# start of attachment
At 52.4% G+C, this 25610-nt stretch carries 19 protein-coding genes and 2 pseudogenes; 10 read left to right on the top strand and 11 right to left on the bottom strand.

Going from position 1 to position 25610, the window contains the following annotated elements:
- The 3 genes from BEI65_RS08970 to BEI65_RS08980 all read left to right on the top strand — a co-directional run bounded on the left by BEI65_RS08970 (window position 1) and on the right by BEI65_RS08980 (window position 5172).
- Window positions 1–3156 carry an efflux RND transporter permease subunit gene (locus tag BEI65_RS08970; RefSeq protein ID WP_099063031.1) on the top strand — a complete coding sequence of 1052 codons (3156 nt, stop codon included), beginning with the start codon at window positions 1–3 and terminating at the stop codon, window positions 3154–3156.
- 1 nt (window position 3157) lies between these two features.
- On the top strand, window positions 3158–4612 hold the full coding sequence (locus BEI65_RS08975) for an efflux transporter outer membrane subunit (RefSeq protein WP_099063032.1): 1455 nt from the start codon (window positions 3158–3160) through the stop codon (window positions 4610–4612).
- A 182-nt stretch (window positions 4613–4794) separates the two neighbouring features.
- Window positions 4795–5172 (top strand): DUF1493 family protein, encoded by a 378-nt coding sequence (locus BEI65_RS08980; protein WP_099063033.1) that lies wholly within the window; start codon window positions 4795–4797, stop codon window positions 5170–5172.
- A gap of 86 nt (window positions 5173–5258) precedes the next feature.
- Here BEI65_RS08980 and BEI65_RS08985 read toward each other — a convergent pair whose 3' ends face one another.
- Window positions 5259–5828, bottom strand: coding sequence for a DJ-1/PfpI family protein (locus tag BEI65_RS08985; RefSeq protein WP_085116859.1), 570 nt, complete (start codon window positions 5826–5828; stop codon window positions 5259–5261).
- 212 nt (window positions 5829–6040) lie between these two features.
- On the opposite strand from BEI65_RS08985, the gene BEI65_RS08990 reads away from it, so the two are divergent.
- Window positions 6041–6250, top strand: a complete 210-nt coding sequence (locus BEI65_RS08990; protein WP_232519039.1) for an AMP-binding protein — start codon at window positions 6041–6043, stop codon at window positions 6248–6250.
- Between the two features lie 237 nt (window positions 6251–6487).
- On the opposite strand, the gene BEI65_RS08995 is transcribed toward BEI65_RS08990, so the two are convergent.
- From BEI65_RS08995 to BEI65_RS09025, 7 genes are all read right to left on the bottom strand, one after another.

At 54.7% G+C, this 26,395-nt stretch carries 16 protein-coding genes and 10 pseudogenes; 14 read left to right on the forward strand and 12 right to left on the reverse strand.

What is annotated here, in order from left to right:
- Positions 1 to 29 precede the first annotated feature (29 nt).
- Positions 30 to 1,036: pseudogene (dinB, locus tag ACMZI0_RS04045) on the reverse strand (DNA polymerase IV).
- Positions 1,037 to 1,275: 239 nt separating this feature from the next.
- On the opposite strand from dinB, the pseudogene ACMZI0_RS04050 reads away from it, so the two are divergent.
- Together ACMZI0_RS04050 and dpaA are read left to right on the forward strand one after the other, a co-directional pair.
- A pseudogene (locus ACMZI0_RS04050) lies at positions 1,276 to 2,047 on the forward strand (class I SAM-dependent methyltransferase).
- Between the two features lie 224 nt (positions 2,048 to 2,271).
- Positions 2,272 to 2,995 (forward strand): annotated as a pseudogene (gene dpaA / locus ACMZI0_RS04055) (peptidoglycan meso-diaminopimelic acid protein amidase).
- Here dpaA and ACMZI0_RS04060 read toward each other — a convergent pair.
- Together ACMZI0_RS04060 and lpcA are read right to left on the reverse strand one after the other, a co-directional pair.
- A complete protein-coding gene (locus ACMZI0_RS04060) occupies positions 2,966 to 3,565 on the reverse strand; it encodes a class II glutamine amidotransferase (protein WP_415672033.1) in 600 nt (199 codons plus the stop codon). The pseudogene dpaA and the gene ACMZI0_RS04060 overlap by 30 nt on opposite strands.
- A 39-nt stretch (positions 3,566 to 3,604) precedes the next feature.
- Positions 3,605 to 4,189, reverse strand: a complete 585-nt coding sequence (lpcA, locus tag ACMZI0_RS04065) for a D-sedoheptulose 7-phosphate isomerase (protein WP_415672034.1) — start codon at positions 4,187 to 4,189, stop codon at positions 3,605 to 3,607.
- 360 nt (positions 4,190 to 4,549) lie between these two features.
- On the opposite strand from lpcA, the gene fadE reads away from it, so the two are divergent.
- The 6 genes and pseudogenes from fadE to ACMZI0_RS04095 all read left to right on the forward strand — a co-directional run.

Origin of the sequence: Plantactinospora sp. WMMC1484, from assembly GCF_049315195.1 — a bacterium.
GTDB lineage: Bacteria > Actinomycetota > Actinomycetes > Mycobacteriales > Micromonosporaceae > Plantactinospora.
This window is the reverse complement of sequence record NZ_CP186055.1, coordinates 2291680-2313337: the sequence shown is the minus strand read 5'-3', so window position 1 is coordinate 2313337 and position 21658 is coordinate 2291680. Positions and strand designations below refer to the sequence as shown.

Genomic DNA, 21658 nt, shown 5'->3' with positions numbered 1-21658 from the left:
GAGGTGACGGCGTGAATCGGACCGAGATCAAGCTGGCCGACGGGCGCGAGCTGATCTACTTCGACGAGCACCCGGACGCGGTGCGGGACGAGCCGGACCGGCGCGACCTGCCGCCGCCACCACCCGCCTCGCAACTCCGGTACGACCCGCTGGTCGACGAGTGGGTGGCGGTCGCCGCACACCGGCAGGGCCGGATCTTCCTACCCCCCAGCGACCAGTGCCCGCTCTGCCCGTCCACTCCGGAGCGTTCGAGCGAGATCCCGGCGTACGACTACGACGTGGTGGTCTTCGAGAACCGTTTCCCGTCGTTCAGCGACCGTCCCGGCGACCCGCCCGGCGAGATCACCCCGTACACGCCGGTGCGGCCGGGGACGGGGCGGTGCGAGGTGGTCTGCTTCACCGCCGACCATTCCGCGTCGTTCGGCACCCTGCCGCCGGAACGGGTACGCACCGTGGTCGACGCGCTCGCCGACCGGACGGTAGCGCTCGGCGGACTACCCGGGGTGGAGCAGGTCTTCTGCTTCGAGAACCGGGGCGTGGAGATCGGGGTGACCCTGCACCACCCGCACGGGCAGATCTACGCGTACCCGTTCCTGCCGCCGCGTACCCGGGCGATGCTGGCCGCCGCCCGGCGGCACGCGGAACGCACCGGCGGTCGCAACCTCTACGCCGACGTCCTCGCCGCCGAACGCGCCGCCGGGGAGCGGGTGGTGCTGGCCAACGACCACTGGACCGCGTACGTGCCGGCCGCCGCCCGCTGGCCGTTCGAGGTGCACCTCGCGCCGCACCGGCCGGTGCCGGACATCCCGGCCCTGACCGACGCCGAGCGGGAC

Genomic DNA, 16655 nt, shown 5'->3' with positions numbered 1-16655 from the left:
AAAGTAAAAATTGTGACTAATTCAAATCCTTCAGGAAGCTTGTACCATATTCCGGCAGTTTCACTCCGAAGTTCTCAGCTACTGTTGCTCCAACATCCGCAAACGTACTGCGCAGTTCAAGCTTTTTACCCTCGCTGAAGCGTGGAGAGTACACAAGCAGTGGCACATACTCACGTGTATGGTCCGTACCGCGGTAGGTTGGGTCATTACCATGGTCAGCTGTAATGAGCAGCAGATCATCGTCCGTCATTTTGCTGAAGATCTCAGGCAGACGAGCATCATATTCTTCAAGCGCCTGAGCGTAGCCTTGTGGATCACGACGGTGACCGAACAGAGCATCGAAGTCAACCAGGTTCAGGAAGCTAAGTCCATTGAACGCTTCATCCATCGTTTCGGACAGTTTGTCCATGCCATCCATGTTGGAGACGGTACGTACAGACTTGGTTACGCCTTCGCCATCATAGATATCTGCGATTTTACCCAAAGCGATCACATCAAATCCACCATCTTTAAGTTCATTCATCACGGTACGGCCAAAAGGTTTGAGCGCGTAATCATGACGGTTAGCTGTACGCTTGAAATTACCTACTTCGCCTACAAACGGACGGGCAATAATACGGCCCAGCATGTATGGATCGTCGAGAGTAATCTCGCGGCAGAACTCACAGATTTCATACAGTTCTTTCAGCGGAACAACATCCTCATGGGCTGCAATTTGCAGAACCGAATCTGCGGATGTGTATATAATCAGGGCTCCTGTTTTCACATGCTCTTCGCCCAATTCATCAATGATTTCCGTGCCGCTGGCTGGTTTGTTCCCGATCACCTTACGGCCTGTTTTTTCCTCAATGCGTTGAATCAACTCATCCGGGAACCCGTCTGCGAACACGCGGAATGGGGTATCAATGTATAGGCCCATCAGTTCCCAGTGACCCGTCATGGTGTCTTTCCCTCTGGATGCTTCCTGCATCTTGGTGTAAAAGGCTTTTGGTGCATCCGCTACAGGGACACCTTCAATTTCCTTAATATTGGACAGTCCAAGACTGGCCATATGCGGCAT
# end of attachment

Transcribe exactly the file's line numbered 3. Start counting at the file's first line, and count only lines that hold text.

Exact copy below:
- The 3 genes from BEI65_RS08970 to BEI65_RS08980 all read left to right on the top strand — a co-directional run bounded on the left by BEI65_RS08970 (window position 1) and on the right by BEI65_RS08980 (window position 5172).